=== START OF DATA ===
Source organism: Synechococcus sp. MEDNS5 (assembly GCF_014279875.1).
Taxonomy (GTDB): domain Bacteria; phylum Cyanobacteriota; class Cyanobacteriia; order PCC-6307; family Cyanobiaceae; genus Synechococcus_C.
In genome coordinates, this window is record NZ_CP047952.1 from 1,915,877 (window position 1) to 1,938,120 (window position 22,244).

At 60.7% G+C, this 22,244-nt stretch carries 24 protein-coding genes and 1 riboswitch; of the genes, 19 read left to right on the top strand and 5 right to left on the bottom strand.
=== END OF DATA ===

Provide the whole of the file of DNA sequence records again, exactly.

Source organism: Synechococcus sp. MEDNS5 (assembly GCF_014279875.1).
Taxonomy (GTDB): domain Bacteria; phylum Cyanobacteriota; class Cyanobacteriia; order PCC-6307; family Cyanobiaceae; genus Synechococcus_C.
In genome coordinates, this window is record NZ_CP047952.1 from 1,915,877 (window position 1) to 1,938,120 (window position 22,244).

At 60.7% G+C, this 22,244-nt stretch carries 24 protein-coding genes and 1 riboswitch; of the genes, 19 read left to right on the top strand and 5 right to left on the bottom strand.